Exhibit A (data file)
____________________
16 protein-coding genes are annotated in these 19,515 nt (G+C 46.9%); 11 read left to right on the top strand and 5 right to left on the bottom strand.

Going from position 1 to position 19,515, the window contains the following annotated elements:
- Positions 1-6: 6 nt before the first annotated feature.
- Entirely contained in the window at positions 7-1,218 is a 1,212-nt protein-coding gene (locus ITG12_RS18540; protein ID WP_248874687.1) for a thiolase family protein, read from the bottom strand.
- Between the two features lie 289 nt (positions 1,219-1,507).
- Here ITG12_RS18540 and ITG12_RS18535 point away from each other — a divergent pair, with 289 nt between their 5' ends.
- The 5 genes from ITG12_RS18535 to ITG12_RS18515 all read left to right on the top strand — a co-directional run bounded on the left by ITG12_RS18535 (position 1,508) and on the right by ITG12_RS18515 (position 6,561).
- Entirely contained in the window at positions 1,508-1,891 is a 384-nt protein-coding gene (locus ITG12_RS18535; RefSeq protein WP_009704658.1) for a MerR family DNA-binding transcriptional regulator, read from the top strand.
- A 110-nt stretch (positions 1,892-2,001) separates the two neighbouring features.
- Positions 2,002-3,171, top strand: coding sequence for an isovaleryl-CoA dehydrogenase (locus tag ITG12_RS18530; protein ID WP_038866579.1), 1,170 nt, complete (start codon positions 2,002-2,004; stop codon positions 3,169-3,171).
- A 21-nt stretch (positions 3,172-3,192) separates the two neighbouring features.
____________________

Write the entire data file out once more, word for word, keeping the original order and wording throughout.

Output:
16 protein-coding genes are annotated in these 19,515 nt (G+C 46.9%); 11 read left to right on the top strand and 5 right to left on the bottom strand.

Going from position 1 to position 19,515, the window contains the following annotated elements:
- Positions 1-6: 6 nt before the first annotated feature.
- Entirely contained in the window at positions 7-1,218 is a 1,212-nt protein-coding gene (locus ITG12_RS18540; protein ID WP_248874687.1) for a thiolase family protein, read from the bottom strand.
- Between the two features lie 289 nt (positions 1,219-1,507).
- Here ITG12_RS18540 and ITG12_RS18535 point away from each other — a divergent pair, with 289 nt between their 5' ends.
- The 5 genes from ITG12_RS18535 to ITG12_RS18515 all read left to right on the top strand — a co-directional run bounded on the left by ITG12_RS18535 (position 1,508) and on the right by ITG12_RS18515 (position 6,561).
- Entirely contained in the window at positions 1,508-1,891 is a 384-nt protein-coding gene (locus ITG12_RS18535; RefSeq protein WP_009704658.1) for a MerR family DNA-binding transcriptional regulator, read from the top strand.
- A 110-nt stretch (positions 1,892-2,001) separates the two neighbouring features.
- Positions 2,002-3,171, top strand: coding sequence for an isovaleryl-CoA dehydrogenase (locus tag ITG12_RS18530; protein ID WP_038866579.1), 1,170 nt, complete (start codon positions 2,002-2,004; stop codon positions 3,169-3,171).
- A 21-nt stretch (positions 3,172-3,192) separates the two neighbouring features.